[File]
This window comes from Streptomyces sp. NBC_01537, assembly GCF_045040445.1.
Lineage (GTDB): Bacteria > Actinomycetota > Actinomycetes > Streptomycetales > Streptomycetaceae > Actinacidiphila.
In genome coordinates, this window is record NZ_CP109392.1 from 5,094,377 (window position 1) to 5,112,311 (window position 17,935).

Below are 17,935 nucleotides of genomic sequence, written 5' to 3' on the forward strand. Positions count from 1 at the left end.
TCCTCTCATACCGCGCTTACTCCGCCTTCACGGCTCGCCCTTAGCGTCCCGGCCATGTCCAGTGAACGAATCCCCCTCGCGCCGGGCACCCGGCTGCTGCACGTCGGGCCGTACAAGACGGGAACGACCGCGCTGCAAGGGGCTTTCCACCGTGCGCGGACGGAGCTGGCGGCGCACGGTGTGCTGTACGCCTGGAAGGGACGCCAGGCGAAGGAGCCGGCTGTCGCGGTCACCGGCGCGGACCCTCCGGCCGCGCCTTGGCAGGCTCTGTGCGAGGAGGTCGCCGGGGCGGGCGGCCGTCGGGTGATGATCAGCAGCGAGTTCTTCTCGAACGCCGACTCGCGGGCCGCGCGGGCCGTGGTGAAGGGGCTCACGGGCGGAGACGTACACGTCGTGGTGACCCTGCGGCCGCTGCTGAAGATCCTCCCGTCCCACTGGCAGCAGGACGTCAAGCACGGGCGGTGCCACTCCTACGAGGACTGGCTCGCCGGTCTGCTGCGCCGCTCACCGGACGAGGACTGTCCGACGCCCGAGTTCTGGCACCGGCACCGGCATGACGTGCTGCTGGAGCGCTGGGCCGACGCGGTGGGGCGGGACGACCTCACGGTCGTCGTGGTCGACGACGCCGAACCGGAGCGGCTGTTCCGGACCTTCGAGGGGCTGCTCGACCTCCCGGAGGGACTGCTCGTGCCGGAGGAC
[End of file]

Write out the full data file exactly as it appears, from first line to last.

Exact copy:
This window comes from Streptomyces sp. NBC_01537, assembly GCF_045040445.1.
Lineage (GTDB): Bacteria > Actinomycetota > Actinomycetes > Streptomycetales > Streptomycetaceae > Actinacidiphila.
In genome coordinates, this window is record NZ_CP109392.1 from 5,094,377 (window position 1) to 5,112,311 (window position 17,935).

Below are 17,935 nucleotides of genomic sequence, written 5' to 3' on the forward strand. Positions count from 1 at the left end.
TCCTCTCATACCGCGCTTACTCCGCCTTCACGGCTCGCCCTTAGCGTCCCGGCCATGTCCAGTGAACGAATCCCCCTCGCGCCGGGCACCCGGCTGCTGCACGTCGGGCCGTACAAGACGGGAACGACCGCGCTGCAAGGGGCTTTCCACCGTGCGCGGACGGAGCTGGCGGCGCACGGTGTGCTGTACGCCTGGAAGGGACGCCAGGCGAAGGAGCCGGCTGTCGCGGTCACCGGCGCGGACCCTCCGGCCGCGCCTTGGCAGGCTCTGTGCGAGGAGGTCGCCGGGGCGGGCGGCCGTCGGGTGATGATCAGCAGCGAGTTCTTCTCGAACGCCGACTCGCGGGCCGCGCGGGCCGTGGTGAAGGGGCTCACGGGCGGAGACGTACACGTCGTGGTGACCCTGCGGCCGCTGCTGAAGATCCTCCCGTCCCACTGGCAGCAGGACGTCAAGCACGGGCGGTGCCACTCCTACGAGGACTGGCTCGCCGGTCTGCTGCGCCGCTCACCGGACGAGGACTGTCCGACGCCCGAGTTCTGGCACCGGCACCGGCATGACGTGCTGCTGGAGCGCTGGGCCGACGCGGTGGGGCGGGACGACCTCACGGTCGTCGTGGTCGACGACGCCGAACCGGAGCGGCTGTTCCGGACCTTCGAGGGGCTGCTCGACCTCCCGGAGGGACTGCTCGTGCCGGAGGAC